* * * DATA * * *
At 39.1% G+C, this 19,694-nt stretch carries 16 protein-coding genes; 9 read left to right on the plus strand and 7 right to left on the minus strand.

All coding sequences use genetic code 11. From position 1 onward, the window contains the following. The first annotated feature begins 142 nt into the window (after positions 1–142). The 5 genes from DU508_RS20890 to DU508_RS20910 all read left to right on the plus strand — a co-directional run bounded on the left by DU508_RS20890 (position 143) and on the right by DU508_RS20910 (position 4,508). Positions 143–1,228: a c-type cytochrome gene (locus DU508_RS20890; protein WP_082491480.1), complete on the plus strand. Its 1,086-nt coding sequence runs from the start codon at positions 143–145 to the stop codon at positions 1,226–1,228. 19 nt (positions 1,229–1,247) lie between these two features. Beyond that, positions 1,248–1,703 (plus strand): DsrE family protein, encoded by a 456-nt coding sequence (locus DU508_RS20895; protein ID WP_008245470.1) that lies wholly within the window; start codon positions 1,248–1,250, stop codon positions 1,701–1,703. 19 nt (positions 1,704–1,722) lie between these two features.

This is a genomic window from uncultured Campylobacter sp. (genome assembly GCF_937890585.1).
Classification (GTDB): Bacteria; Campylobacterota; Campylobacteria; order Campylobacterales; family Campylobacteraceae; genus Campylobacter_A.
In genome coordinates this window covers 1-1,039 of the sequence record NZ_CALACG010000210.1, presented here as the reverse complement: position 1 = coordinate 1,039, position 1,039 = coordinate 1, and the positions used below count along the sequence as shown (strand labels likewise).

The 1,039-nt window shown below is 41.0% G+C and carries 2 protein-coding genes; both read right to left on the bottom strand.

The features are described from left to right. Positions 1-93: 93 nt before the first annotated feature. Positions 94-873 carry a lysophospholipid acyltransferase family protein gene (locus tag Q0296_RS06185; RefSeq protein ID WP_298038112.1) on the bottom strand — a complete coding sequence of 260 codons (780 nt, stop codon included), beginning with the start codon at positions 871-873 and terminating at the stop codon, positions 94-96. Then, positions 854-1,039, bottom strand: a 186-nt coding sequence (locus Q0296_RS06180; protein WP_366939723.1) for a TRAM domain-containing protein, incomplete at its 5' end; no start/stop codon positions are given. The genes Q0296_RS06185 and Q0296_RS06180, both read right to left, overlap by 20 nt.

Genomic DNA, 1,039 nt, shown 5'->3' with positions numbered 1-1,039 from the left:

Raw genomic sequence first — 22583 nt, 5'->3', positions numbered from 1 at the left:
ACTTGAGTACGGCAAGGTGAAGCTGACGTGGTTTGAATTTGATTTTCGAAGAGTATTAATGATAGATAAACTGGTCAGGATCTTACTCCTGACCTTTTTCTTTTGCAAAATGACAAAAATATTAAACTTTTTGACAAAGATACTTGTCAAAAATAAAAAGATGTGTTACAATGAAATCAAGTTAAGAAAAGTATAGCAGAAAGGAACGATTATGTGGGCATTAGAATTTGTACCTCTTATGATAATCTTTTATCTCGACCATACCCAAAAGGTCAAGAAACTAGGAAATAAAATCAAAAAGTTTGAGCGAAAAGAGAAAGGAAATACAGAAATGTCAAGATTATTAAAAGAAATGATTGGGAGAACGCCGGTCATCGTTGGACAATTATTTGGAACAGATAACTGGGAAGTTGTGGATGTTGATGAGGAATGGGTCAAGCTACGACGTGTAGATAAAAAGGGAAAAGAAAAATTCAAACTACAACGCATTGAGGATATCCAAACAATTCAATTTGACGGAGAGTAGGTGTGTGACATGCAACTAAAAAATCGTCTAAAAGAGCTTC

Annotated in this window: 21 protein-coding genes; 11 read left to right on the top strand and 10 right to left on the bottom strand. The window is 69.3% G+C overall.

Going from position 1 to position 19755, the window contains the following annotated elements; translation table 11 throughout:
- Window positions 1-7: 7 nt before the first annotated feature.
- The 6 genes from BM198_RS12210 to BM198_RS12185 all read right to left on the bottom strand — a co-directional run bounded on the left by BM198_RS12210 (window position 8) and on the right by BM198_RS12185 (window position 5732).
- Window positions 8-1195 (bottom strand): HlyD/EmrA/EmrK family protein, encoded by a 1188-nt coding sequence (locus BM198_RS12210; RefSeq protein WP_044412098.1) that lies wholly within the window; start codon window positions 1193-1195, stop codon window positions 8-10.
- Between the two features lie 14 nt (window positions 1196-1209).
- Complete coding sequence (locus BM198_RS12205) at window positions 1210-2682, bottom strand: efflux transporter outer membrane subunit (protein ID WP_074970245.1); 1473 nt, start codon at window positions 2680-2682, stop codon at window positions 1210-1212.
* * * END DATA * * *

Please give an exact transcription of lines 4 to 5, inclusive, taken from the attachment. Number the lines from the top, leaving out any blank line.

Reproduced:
Classification (GTDB): Bacteria; Campylobacterota; Campylobacteria; order Campylobacterales; family Campylobacteraceae; genus Campylobacter_A.
In genome coordinates this window covers 1-1,039 of the sequence record NZ_CALACG010000210.1, presented here as the reverse complement: position 1 = coordinate 1,039, position 1,039 = coordinate 1, and the positions used below count along the sequence as shown (strand labels likewise).